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We include within Part III of our little exhibit of Valentine’s cards, a poem by William B. Vickers, a 19th century native of Indianapolis.

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My Valentine

Turn back, oh, time, thy tempest flight,
The busy day, the restless night,
The years that slip so swiftly past,
The centuries that cannot last,
And let a healing touch of thine
Renew the youth of Valentine.

Roused from his medieval sleep,
I know the good old saint would weep
To see the uses base and low
That time has brought his memory to,
But bright through all the ages shine
The virtues of St. Valentine.

Love loses nothing of its worth,
And beauty bides upon the earth,
The same to-day as when of old,
With sweetest song the lover bold,
Decked like a bridegroom rare and fine,
Came forth to greet his Valentine.

His Valentine? Ah, well-a-day!
She dawned upon him like the May,
In distant isles whose radiance
Reflects the morning’s brightest glance,
But not less fair and brightly shine
The graces of my Valentine.

I do not rave about her eyes,
Nor laud her beauty to the skies,
But she is beautiful to me,
And in her love-lit eyes I see
A liquid light like ruby wine,
The soul of my sweet Valentine.

She is not grave, nor gay, nor yet
Doth pride its seal upon her set,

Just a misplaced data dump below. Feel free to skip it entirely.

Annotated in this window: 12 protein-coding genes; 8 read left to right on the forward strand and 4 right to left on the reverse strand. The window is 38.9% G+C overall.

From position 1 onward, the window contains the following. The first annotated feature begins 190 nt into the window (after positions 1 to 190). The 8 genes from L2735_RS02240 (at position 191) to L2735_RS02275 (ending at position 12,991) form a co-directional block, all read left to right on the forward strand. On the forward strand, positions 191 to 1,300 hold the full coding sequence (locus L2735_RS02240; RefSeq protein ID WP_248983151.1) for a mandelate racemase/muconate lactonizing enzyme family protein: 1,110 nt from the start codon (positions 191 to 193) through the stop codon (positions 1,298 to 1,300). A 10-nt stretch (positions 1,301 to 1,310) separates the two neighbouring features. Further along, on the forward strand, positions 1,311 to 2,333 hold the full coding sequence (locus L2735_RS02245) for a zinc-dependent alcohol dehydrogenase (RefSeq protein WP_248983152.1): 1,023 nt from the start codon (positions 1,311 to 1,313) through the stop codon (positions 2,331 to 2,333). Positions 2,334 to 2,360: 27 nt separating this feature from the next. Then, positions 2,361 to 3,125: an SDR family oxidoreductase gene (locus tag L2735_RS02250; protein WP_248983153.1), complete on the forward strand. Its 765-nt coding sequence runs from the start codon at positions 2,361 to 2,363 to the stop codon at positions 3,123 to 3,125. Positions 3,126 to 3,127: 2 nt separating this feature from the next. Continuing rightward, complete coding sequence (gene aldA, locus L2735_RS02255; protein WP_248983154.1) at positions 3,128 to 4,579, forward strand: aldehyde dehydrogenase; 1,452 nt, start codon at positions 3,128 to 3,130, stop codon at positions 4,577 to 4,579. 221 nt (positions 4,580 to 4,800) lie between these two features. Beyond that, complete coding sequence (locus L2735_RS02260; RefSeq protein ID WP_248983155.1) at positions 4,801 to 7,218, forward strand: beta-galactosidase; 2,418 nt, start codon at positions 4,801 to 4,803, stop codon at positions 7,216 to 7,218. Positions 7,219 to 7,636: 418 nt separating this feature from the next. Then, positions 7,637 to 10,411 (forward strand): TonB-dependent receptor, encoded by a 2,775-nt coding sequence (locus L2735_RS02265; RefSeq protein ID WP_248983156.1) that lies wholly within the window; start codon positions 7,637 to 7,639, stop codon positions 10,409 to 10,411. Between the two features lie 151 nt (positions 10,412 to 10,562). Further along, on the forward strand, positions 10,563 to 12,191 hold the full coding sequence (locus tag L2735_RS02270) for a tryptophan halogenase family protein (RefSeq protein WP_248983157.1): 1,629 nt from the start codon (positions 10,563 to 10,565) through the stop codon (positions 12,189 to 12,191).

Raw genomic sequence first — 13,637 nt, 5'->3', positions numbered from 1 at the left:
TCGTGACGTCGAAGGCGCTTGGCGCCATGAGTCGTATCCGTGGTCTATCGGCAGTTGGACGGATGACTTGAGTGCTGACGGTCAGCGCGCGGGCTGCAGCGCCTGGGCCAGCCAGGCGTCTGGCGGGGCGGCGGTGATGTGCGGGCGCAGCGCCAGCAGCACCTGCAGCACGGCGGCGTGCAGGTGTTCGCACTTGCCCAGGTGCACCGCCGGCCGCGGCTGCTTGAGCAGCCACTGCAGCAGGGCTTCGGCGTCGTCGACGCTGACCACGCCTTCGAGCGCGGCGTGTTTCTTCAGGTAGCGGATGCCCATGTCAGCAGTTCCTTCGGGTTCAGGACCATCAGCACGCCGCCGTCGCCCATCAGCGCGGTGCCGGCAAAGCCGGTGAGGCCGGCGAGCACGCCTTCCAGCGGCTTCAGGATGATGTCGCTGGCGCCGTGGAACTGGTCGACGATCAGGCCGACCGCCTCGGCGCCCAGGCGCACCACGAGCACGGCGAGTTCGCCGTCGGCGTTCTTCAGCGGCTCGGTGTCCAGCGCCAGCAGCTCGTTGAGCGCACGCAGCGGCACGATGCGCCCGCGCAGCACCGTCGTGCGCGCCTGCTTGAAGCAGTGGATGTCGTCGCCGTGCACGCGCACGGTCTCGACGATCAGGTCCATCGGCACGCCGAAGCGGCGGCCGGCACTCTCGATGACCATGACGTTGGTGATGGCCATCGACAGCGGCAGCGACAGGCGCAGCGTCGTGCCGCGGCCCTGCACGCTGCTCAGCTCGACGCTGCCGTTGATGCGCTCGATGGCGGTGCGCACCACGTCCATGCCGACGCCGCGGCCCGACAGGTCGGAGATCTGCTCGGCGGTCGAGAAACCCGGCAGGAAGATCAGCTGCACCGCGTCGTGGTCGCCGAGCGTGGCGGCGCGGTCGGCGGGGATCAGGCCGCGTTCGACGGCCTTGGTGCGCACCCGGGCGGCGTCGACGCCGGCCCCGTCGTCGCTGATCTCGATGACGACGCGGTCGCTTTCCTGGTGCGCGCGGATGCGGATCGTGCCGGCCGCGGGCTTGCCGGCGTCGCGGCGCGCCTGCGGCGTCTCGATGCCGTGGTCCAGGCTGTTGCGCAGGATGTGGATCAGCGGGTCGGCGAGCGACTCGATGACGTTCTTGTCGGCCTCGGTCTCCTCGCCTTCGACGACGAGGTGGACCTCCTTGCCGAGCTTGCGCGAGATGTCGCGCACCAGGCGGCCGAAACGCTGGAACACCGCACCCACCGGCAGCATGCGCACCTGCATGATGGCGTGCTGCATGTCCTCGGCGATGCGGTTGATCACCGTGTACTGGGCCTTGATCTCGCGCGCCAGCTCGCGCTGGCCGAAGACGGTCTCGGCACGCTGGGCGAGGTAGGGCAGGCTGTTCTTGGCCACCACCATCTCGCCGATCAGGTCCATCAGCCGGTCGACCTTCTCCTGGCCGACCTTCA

Else I had. never won her love,
To prize all earthly gifts above,
Rut gentle graces all combine
In her, my precious Valentine.

Her speech the voice of wisdom is,
And golden are her silences,
Her smiles are set to music sweet,
Her love is like the waves that beat
Upon the shore in ceaseless line,
And so I love my Valentine.

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William B. Vickers was born in Indianapolis, Indiana, March 21, 1838, and died in Denver, Colorado, in 1880. After graduating from Asbury (now De Pauw) University he determined upon the newspaper
business as a career, and learned the printers’ trade. He was for several years associated with Harry J. Shellman and William B. Vischer in the management of the Indianapolis Saturday Mirror,
the best literary paper then published in the state. Mr. Vickers was a brilliant, painstaking writer, and a poet of great gifts, as the selections from his verse amply prove. [from Poets and Poetry of Indiana, Silver Burdett & Co., 1900]

 

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